walrus with a twist :+= or ...
avigross at verizon.net
Wed Oct 27 22:50:56 EDT 2021
Correct, I left out a bit, not wisely.
I am trying to remember the last time (outside of classes) I have ever had
to use bitwise operators nontrivially and it may have been around 1980 when
I had to implement an encryption algorithm. Of course, when I was working in
UNIX, I often had to combine bitwise things to specify all kinds on 1-bit
flags when say opening a file.
So we now have so many candidates FOR COMPLETENESS to add as variants of the
Walrus operator, that I might vote to do NONE of them, if anyone ever asked.
I do want to remind people though that these operators often serve a purpose
in Python as using them means you do not need to specify an argument twice
and you can specify some dunder methods that make it more efficient to type:
obj += obj2
obj = obj + obj2
So there may be a valid argument, not just about completeness, to implement
something BUT as we got along fine before a walrus came along, ...
or did we?
From: Python-list <python-list-bounces+avigross=verizon.net at python.org> On
Behalf Of MRAB
Sent: Wednesday, October 27, 2021 9:21 PM
To: python-list at python.org
Subject: Re: walrus with a twist :+= or ...
On 2021-10-28 02:06, Avi Gross via Python-list wrote:
> I just realized I left out **= so my apologies. Are there other such
> abbreviations and does anyone use them?
You forgot about the bitwise operators: |= &= ^=
> -----Original Message-----
> From: Python-list
> <python-list-bounces+avigross=verizon.net at python.org> On Behalf Of Avi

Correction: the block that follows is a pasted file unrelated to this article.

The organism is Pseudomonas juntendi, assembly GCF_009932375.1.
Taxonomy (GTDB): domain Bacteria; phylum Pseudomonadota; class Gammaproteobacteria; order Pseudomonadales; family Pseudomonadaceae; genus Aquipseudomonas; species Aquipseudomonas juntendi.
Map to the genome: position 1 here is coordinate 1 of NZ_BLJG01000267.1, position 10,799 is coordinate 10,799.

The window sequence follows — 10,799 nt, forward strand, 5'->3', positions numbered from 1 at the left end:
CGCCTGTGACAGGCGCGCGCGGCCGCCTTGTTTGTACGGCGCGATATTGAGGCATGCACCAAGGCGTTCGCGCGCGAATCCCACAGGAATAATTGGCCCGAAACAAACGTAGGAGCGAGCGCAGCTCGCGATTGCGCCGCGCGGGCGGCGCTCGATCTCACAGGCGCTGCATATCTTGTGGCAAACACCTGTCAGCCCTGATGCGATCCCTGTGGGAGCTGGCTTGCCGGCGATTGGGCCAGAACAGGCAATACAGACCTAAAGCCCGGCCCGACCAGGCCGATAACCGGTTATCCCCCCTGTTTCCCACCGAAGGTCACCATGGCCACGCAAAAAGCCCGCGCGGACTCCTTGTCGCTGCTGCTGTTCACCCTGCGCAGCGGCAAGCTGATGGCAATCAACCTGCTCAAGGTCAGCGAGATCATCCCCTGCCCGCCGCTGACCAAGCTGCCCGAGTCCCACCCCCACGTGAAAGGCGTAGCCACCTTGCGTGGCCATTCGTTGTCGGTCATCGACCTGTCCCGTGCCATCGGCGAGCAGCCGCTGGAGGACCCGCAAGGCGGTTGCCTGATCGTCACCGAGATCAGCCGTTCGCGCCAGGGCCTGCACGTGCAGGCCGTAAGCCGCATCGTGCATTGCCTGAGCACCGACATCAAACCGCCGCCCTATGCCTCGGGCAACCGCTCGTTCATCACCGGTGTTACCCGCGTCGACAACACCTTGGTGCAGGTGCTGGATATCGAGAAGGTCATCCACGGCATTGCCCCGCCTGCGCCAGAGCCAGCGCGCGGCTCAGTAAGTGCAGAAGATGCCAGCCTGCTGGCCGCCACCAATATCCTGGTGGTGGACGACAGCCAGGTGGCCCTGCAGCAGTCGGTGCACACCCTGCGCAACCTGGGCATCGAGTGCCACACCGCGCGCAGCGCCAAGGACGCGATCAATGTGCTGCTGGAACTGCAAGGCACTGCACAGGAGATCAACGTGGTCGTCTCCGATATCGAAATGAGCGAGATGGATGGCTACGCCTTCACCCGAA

> Gross via Python-list
> Sent: Wednesday, October 27, 2021 8:57 PM
> To: python-list at python.org
> Subject: walrus with a twist :+= or ...
> I realized that the person seeking completeness in Python may next ask
> why the Walrus operator, :=, is not properly extended to include a
> whole assortment of allowed assignment operators
> I mean in normal python programs you are allowed to abbreviate
> x = x + 5
> x += 5
> Similarly you have other operators like
> x *= 2
> And, of course, the constantly used operator:
> x %= 2
> So how does one extend a walrus operator if they ever decide to give
> in and add it to the language just for completeness?
> Sadly, a simple test shows they neglected to use a :+= operator in the
>>>> (walrus := 2)
>>>> (wallrus :+= 2)
> File "<stdin>", line 1
> (wallrus :+= 2)
> SyntaxError: invalid syntax
> (Yes, I know how to spell walrus, but making a point.)
> On a serious note, if it was ever considered a good idea, what would
> be an acceptable sequence of symbols that might not break or confuse
> existing programs and what would we call it? I mean what animal, of
> What do these look like in some fonts? :+= :-= :*= :/= :%=
> Or do we not just add a colon in front and make it a tad different as in
> or :+=: or maybe realize the futility of perfection! After all, you can
> easily use some functions to get a result such as:
> x := func(x, "+", 5)
> x := func_add(x, 5)
> or many other work-arounds.
> Can we all forget I asked? I am sort of being sarcastic.
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